Longtime Manatee County area banker Charles Conoley — who pointedly took on regulators after a bank he founded in 1998 was shuttered in the recession — has a new job with a new bank.
Conoley was recently named vice president of government guaranteed lending at St. Petersburg-based Freedom Bank. Conoley, according to a statement, will primarily be responsible for growing Freedom's USDA Business and Industry (B&I) Guaranteed Loan Program.
An Ohio native whose first job in local banking was with Barnett Bank of Manatee County in 1988, Conoley has significant experience in USDA rural development loans and SBA financing. USDA loans were one of the niches at Bradenton-based Horizon Bank, which Conoley founded in 1998.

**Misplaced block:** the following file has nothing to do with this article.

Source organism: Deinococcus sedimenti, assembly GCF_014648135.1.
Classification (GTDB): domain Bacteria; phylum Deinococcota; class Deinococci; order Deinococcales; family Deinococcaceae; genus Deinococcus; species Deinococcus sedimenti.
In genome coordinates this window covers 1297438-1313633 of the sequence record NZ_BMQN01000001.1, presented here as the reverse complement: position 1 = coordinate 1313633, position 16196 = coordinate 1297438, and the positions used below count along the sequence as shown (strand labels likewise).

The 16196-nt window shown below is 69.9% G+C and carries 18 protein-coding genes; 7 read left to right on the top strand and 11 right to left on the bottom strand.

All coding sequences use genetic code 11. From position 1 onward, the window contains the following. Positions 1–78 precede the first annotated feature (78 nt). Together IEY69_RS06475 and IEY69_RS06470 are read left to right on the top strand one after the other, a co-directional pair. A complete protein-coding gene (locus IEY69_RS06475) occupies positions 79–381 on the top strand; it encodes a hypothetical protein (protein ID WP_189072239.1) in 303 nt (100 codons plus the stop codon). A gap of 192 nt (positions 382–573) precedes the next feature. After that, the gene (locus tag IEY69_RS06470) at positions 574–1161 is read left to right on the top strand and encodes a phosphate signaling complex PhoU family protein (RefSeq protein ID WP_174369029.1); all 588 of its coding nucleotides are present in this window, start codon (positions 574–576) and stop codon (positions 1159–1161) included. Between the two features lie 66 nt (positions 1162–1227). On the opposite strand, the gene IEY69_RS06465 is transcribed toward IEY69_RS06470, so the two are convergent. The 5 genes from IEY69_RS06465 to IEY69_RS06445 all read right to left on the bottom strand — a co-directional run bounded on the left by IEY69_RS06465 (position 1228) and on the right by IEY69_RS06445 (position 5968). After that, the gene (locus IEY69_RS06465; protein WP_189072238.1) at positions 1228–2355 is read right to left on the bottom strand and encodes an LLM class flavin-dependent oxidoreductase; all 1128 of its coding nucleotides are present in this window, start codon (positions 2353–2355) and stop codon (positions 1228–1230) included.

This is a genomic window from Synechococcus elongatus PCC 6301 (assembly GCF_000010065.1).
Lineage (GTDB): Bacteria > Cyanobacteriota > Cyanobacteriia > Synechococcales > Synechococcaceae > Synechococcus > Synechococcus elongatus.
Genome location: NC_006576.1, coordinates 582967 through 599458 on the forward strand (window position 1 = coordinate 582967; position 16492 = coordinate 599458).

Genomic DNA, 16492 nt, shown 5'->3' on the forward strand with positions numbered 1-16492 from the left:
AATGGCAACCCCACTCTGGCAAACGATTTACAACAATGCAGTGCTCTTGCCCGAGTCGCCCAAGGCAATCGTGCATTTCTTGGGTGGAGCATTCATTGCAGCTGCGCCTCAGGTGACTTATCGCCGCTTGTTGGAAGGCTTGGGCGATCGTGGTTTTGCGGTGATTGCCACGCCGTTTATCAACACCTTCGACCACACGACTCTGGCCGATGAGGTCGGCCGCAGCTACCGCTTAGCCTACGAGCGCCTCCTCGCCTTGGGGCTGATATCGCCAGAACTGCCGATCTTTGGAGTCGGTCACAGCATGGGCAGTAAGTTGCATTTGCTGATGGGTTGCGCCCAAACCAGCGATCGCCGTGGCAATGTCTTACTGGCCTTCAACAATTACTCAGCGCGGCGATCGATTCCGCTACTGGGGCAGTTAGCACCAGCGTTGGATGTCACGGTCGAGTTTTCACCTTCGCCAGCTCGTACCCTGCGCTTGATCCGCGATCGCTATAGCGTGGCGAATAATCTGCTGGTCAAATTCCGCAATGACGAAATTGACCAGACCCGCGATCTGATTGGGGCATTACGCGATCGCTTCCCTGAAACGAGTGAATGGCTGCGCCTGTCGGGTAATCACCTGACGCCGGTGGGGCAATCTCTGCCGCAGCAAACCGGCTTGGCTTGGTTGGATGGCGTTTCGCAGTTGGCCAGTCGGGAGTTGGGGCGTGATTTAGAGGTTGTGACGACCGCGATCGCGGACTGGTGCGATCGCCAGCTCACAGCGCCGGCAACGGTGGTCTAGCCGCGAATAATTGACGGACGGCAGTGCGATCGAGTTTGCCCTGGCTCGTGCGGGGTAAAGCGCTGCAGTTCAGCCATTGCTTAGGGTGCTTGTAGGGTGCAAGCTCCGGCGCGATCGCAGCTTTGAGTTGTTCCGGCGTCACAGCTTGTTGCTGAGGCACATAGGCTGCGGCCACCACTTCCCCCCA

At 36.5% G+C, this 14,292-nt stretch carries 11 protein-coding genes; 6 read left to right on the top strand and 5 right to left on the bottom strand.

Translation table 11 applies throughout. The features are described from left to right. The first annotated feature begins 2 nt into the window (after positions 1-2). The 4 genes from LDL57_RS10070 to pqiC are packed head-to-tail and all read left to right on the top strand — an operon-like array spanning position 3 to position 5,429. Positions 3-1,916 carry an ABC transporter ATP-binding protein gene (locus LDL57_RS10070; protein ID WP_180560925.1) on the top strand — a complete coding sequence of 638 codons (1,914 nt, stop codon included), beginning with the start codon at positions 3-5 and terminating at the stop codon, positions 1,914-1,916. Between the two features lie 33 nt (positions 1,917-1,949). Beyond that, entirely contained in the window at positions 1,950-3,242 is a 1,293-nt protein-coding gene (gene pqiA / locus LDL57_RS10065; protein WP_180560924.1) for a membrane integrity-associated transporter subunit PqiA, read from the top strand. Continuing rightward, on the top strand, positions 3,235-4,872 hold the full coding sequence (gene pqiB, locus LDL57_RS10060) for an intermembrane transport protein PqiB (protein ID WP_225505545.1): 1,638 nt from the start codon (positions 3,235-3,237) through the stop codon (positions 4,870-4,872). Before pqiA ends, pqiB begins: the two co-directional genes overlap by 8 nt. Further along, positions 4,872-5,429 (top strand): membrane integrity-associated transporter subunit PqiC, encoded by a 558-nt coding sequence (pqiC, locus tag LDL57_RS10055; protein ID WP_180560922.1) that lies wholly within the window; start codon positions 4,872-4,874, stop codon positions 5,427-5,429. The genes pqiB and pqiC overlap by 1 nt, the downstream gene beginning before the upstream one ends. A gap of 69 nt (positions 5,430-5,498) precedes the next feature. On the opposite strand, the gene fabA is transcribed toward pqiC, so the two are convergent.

Saying the bank was undercapitalized, regulators closed Horizon in 2010, when it had $188 million in assets. Little Rock, Ark.-based Bank of the Ozarks assumed Horizon's assets and most of its deposits.
After the closure, Conoley was one of the rare bankers who spoke out against state and federal banking officials who closed the bank. In an October 2010 interview with the Business Observer, Conoley said the bank was only shuttered because regulators sought to get rid of any community bank that looked shaky so they could be seen as problem-solvers. “I still have a hard time viewing this as a failed bank,” Conoley said at that time. “I view it as a hostile takeover. A very hostile takeover.”
Conoley has kept busy, in banking and other areas, since the end of Horizon. He was a vice president at Bradenton-based Premier Community Bank from 2011 to 2016, and after that he worked a short stint at Florida Capital Bank. He also ran an unsuccessful campaign for a Manatee County School Board seat in 2016.